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Ukraine’s Crimean Peninsula To Delete Tatar Collaboration From Crimean History Textbook

The pages that are to be removed include a claim that the majority of Crimean Tatars "were loyal to" the Nazis, and that "many actively helped them."

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Russian Authorities To Remove Tatar Collaboration Slur From Crimean History Textbook RFERL

The Russian authorities who control Ukraine’s Crimean Peninsula have promised to remove a section of a high-school history textbook that claims many Crimean Tatars collaborated with Nazi Germany during World War II.

The senior education official in the Russian-imposed government of Crimea, Natalya Goncharova, said on May 6 that the pages in question would be removed from the 10th-grade textbook History Of Crimea by the end of the month.

Educators and lawyers — some of them members of the indigenous, mainly Muslim Crimean Tatar minority — have urged the authorities to remove the book from the curriculum, saying that it threatens to incite ethnic and religious hatred among teenagers.

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Russia seized control of the peninsula in March 2014, sending in troops without insignia, securing key facilities, and staging a referendum deemed illegitimate by Ukraine and most other world countries. Pixabay

The pages that are to be removed include a claim that the majority of Crimean Tatars “were loyal to” the Nazis, and that “many actively helped them.”

The claim echoes the pretext that Soviet dictator Josef Stalin’s government used when it deported Crimean Tatars en masse from the Black Sea peninsula in 1944, asserting that they were collaborators.

Many died on the journey or in exile in Central Asia and the steppes of southern Russia.

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The senior education official in the Russian-imposed government of Crimea, Natalya Goncharova, said on May 6 that the pages in question would be removed from the 10th-grade textbook History Of Crimea by the end of the month.Pixabay

Crimean Tatars were allowed to begin returning to their homeland in the late 1980s, and make up some 12 percent of its population.

Also Read: Concentration Camps: Uyghurs Chafed Under Tough Chinese Controls During Ramadan

Russia seized control of the peninsula in March 2014, sending in troops without insignia, securing key facilities, and staging a referendum deemed illegitimate by Ukraine and most other world countries.

Rights groups and Western governments say Russia has conducted a persistent campaign of oppression targeting Crimean Tatars and other citizens who opposed Moscow’s takeover of the peninsula. (RFERL)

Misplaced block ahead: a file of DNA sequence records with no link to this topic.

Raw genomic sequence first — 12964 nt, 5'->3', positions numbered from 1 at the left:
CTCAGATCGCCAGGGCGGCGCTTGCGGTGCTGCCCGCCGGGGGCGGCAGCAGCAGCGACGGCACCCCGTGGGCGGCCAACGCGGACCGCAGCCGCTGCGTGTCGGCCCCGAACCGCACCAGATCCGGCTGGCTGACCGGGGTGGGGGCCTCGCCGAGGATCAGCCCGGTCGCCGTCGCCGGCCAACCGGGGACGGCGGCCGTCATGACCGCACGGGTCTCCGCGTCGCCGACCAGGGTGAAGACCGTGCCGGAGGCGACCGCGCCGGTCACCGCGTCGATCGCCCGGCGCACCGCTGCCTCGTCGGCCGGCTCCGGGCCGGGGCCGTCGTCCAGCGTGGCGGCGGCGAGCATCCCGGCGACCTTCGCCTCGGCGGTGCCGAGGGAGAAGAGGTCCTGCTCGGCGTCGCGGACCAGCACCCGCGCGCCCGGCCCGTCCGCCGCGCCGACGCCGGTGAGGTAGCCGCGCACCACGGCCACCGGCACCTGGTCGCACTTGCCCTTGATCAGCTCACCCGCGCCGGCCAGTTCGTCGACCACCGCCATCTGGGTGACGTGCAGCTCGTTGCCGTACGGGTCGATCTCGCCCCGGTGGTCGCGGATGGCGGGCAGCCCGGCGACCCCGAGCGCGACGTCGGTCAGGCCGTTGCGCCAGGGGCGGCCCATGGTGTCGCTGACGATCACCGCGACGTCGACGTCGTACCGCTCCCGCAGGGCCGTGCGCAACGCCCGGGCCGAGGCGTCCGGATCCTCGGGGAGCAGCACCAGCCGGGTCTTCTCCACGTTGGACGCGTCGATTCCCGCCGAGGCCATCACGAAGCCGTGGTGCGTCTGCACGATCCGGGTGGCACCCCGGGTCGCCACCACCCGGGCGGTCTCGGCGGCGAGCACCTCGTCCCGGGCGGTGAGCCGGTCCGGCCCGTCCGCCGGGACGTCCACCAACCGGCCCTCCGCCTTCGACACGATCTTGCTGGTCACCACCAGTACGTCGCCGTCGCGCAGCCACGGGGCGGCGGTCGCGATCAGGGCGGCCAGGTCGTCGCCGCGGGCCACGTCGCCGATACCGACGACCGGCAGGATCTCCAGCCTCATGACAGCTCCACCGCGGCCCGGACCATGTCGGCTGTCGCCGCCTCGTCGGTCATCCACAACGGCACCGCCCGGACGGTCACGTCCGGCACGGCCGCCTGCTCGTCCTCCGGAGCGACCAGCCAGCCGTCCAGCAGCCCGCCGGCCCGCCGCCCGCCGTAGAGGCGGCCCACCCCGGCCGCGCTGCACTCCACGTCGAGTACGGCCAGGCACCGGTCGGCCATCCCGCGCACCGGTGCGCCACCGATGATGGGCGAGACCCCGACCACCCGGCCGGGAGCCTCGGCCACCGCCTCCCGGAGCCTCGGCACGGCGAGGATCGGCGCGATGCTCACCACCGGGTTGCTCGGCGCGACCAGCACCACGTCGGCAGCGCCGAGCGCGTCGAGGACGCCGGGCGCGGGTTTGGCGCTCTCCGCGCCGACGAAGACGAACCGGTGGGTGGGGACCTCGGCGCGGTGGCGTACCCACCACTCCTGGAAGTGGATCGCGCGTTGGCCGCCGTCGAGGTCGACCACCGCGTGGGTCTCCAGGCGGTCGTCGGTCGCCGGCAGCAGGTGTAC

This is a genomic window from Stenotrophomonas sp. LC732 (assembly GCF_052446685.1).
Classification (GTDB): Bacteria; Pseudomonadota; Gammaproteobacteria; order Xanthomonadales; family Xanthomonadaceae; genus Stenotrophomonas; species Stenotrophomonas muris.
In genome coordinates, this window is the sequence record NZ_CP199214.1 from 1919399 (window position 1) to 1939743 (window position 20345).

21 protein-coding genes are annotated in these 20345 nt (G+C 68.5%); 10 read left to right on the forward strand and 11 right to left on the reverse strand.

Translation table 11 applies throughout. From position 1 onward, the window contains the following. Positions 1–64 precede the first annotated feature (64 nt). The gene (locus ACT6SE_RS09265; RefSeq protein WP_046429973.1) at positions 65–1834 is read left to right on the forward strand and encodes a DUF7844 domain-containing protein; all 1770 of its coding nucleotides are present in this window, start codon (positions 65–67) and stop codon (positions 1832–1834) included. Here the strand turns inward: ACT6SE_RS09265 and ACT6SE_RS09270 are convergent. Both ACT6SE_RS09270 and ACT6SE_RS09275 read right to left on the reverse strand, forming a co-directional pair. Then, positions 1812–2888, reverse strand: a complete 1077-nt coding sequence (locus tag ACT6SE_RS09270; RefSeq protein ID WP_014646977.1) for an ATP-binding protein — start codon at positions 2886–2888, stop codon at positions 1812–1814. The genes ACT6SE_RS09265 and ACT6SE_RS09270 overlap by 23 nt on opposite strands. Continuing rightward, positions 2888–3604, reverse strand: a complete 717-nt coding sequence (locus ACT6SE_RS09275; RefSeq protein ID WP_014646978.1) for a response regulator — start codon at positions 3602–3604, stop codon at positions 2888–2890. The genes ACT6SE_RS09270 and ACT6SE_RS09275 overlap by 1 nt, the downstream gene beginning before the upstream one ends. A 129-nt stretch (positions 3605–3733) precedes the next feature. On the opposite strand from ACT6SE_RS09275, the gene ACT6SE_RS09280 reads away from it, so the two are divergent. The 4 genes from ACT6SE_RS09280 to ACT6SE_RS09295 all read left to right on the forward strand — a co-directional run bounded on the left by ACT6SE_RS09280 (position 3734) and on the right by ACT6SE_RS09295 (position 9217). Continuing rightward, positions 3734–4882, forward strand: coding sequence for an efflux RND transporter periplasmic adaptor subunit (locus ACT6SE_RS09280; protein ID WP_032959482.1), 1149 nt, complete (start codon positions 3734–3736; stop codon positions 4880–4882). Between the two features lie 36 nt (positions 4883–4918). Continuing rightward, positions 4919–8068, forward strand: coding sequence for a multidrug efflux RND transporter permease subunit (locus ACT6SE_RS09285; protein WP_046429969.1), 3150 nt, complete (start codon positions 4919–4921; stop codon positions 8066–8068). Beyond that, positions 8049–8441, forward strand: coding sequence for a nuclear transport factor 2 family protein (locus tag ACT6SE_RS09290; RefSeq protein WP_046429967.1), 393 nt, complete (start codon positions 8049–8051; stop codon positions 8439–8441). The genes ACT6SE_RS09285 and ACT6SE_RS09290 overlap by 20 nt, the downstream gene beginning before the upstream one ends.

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Russia Launches Nuclear-Powered Icebreaker Amid Warmer Climate Cycles

It's one of a trio that when completed will be the largest and most powerful icebreakers in the world.

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The nuclear-powered icebreaker Ural is pictured during the float-out ceremony at the Baltic Shipyard in St. Petersburg, Russia, May 25, 2019. VOA

Russia launched a nuclear-powered icebreaker on Saturday, part of an ambitious program to renew and expand its fleet of the vessels in order to improve its ability to tap the Arctic’s commercial potential.

The ship, dubbed the Ural, was floated out from a dockyard in St Petersburg. It’s one of a trio that when completed will be the largest and most powerful icebreakers in the world. Russia is building new infrastructure and overhauling its ports as, amid warmer climate cycles, it readies for more traffic via what it calls the Northern Sea Route (NSR), which it envisages being navigable year-round.

The Ural is due to be handed over to Russia’s state-owned nuclear energy corporation Rosatom in 2022 after the two other icebreakers in the same series, Arktika (Arctic) and Sibir (Siberia), enter service. “The Ural together with its sisters are central to our strategic project of opening the NSR to all-year activity,” Alexey Likhachev, Rosatom’s chief executive, was quoted saying.

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The ship, dubbed the Ural, was floated out from a dockyard in St Petersburg. It’s one of a trio that when completed will be the largest and most powerful icebreakers in the world. Wikimedia Commons

President Vladimir Putin said in April that Russia was stepping up construction of icebreakers with the aim of significantly boosting freight traffic along its Arctic coast.

Vying for dominance

The drive is part of a push to strengthen Moscow’s hand in the High North as it vies for dominance with traditional rivals Canada, the United States and Norway, as well as newcomer China.

ALSO READ: India Ends all Imports of Iranian Oil, Says Washington Ambassador

By 2035, Putin said Russia’s Arctic fleet would operate at least 13 heavy-duty icebreakers, nine of which would be powered by nuclear reactors. The Arctic holds oil and gas reserves equivalent to 412 billion barrels of oil, about 22 percent of the world’s undiscovered oil and gas, the U.S. Geological Survey estimates.

Moscow hopes the route that runs from Murmansk to the Bering Strait near Alaska could take off as it cuts sea transport times from Asia to Europe. Designed to be crewed by 75 people, the Ural will be able to slice through ice up to around 3 meters thick. (VOA)